There was a celebration of the gift of life Thursday.
The Annual Relay for Life Survivors and Caregivers Dinner was held in the First Baptist Church Fellowship Hall, with a large number of people who have battled cancer enjoying the comradery of surviving cancer.
Relay for Life Co-Chair Lori Wiggins said the dinner is held the month prior to the Relay for Life event, which takes place this year on April 28 from 6 p.m. to midnight at the Kiwanis Ogeechee Fairgrounds.
Relay for Life fundraisers hosted in communities across the country each year offer family-friendly evenings to recognize and honor those currently on cancer journeys and survivors from bouts of cancer, to remember those who lost the battle and to raise money to support the research and supportive efforts of the American Cancer Society.
Honorary Relay for Life Chair Lori Grice shared her story as the keynote speaker for the dinner, emphasizing three main points she learned during her cancer journey: storms will come; be a vessel and live like you’re dying.
Grice’s journey with the disease began slightly more than 15 years ago, when her much-loved and anticipated daughter, Edie Grace, was 14 months-old. Grice spoke of her daughter as a little miracle and one prayed for often.
“DeWayne and I were told we couldn’t have children,” Grice said.
Approaching their 12th wedding anniversary, the couple had dinner one evening with Dr. Michael and Mrs. Audrey Guido, founders of Guido Evangelistic Association in Metter. The Guidos were family friends and Grice had been the Guido photographer for years.
“Before we left, Dr. Guido prayed for us, as he always did,” said Grice. “And he prayed specifically for the little girl I would have, the color of her hair and the color of her eyes.”
And indeed, the Grice’s welcomed Edie Grace in their lives nine months later. Grice had grand plans of motherhood and was devastated upon learning from her doctor that she had cervical cancer. Thirty-six hours after her diagnosis, Grice had surgery on her 33rd birthday.
“I prayed to live until Edie Grace was 5 so she’d remember me, so we could have memories.”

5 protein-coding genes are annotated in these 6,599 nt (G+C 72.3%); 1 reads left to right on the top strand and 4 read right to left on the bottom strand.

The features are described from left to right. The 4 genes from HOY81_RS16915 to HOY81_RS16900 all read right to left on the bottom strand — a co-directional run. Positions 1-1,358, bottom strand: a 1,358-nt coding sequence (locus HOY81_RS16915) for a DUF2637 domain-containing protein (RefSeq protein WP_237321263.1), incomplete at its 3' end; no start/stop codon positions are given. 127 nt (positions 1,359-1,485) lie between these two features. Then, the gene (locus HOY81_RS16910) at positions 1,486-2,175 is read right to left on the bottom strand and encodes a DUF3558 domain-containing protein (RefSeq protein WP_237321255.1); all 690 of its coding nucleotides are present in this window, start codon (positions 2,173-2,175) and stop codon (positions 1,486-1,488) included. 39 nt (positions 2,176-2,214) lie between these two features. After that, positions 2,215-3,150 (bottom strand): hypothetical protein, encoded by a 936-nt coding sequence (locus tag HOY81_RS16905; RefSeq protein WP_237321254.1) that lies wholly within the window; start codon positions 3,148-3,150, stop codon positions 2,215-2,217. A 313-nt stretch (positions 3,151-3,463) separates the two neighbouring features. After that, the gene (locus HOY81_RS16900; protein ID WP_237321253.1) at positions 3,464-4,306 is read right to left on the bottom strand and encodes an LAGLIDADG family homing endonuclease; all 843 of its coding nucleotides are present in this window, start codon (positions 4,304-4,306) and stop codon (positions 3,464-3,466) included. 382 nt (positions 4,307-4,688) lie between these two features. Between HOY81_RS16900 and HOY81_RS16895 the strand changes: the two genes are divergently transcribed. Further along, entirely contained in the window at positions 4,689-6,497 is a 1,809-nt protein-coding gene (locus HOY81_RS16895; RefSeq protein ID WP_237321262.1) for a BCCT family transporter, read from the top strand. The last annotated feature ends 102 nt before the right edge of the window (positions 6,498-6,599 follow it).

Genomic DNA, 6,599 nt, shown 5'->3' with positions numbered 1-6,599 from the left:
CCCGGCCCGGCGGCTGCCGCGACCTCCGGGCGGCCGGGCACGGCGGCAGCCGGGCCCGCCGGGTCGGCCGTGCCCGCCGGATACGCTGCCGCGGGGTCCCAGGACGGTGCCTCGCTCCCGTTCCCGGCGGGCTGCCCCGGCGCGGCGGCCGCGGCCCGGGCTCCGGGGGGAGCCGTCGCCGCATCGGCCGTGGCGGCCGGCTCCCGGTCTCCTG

Daughter Edie Grace turns 16 soon, and Grice has made it her mission to use her journey with cancer to advocate, speak and encourage others in similar situations.
“I can remember I’d jotted words from a song at a church event, ‘bend me, mend me, refine me by your fire’ before my diagnosis. Later, my preacher talked about the burning bush in the book of Exodus. The bush was on fire, but not getting consumed.
“I felt God saying ‘you can get through it without being consumed.’ In our trials, God uses those things to move us to the next thing.”
In a dream during her cancer ordeal, Grice said God reminded her that he’d given her the gift of photography and wanted her to create memories for others.
“I knew my next mission in life was for God’s glory.”
The award-winning photographer has done just that now for many years.
“Make the most of every day with the gifts and resources God has given you,” Grice said.
Jennifer Nunn, coordinator for the survivor dinner and Ogeechee Area Hospice liaison, said her position was personal and not just work-related. Nunn’s two grandfathers passed away from cancer and her mother is a breast cancer survivor.
Nunn thanked the Statesboro Service League for their willingness to sponsor the event and provide members to serve the meal. Also contributing to the success of the event were Frazer’s Flowers and Gifts, Fairy Tale Tents and Party Rentals, Cake, Core Credit Union, R and B Musicians, Jill Johns with Laughter Yoga and First Baptist Church.
Relay for Life Co-Chair Christopher Wiggins presented Lori Wiggins with a Volunteer of the Year Award. The two co-chairs share the same last name but are unrelated and have worked together before for Relay events.
Glenna Ellwood is 91 and she’s had two cancer diagnoses in the last decade. She was honored as the oldest survivor in attendance.
Ellwood smiled and said, “I’m in good health.”
The youngest cancer survivor in attendance, 28-year-old Allison Fadden, accompanied by her 9-year-old daughter, Alexis, and 7-year-old son, Joseph, said she was first diagnosed with cervical cancer cells at 15 and had Stage 4 cervical cancer at 22.
“I had a hysterectomy, and six years later, I’m enjoying my kids,” Fadden said proudly.